Tl;dr The Arab Spring that swept the Middle East and Northern Africa in the early 2010s led to Syrian rebels vs. Syrian leader Al-Assad. Islamic jihadis join Syrian rebels fighting Assad. Assad uses chemical weapons against civilians to fight rebels. The Syrian conflict becomes a proxy war, with Iran and Russia backing Assad and gulf states and the U.S. backing rebels. Russia says they back Assad in order to fight ISIS, but they have only bombed rebel groups. The U.S. reinforced themselves in the conflict by bombing a Syrian air base on April 6.
Two weeks ago, the United States struck a Syrian air base with 59 Tomahawk missiles. President Trump said the attack was a response to chemical weapons used on Syrian civilians, killing 80. This comes as a step in a series of escalating and complicated steps in Syria. But first, what exactly is going on in Syria?
Let’s break it down. The Syrian conflict started off as a standard civil war. Syrians peacefully protested their dictator, Bashar al-Assad, in 2011. Assad responded with violence and ordered the Syrian military to fire into the crowds. These protesters fought back and Syrian military members even defected to join the protesters. These protestors became the Syrian rebels we see referred to on the news so often.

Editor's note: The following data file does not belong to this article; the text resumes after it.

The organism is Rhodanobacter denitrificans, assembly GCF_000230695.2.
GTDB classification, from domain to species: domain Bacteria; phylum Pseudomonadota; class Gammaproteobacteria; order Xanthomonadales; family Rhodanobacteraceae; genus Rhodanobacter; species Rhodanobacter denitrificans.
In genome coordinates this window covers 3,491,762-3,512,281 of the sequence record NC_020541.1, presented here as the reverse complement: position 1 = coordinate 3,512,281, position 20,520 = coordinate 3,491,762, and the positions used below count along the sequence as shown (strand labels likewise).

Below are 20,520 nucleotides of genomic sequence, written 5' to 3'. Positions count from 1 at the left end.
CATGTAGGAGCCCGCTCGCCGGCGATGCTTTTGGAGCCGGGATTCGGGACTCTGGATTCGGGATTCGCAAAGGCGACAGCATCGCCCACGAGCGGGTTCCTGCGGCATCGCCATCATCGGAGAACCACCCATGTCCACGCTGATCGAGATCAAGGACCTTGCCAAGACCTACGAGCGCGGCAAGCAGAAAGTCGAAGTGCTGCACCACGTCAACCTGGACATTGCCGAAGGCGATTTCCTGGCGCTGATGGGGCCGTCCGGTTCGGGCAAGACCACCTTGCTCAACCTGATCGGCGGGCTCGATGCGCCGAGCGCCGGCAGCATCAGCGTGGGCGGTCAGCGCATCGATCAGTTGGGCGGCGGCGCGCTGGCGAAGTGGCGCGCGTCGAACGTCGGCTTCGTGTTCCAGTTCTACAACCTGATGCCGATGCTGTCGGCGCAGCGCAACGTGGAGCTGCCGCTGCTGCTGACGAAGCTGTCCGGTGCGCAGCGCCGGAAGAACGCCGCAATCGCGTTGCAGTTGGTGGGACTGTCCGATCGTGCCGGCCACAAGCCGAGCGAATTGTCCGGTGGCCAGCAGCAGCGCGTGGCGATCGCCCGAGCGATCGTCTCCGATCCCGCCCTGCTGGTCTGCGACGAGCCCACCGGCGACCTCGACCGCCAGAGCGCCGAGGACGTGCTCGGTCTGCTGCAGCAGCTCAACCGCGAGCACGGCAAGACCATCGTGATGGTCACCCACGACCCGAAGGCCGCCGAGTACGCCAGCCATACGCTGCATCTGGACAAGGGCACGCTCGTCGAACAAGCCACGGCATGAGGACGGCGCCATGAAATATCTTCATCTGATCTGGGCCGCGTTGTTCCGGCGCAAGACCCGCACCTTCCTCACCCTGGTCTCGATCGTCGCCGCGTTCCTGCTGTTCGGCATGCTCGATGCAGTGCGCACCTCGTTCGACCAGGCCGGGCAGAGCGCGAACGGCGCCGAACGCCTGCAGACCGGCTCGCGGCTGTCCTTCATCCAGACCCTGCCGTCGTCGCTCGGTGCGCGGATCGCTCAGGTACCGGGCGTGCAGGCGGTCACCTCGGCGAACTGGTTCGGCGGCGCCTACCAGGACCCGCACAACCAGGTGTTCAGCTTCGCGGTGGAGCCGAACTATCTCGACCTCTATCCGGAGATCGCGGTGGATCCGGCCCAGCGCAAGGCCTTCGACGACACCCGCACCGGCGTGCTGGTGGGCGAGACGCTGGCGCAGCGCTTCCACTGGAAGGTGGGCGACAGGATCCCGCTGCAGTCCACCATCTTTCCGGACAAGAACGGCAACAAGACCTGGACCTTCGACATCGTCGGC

This is where things get complicated. Islamic jihadis traveled into war-torn Syria and joined the rebels fighting against Assad. Assad even released extremist prisoners so they could join rebels and make it harder for other countries to back the rebels. This didn’t stop the civil war from reaching proxy-war status. Iran started to send funds to Assad to fight the rebels, and Arab Gulf countries did the same for the Syrian rebels to fight Assad. Assad continuously attacked his own people and millions of them fled to other countries as refugees.
In response, Obama drew his infamous “red line,” which was a statement he made saying that the U.S. would intervene in Syria if Assad uses chemical weapons. Assad did, and the U.S. ended up backing off. Russia then backed Assad in the name of fighting Islamic extremism. ISIS had since joined rebels fighting in Syria, and occupied the part of Syria bordering Iraq. However, Russia did not attack ISIS, as promised. They instead primarily went after Syrian rebel groups.
Here’s the central problem for the United States. Who is more of our enemy? Assad or ISIS? Is it possible to help the rebels without indirectly helping Islamic jihadis?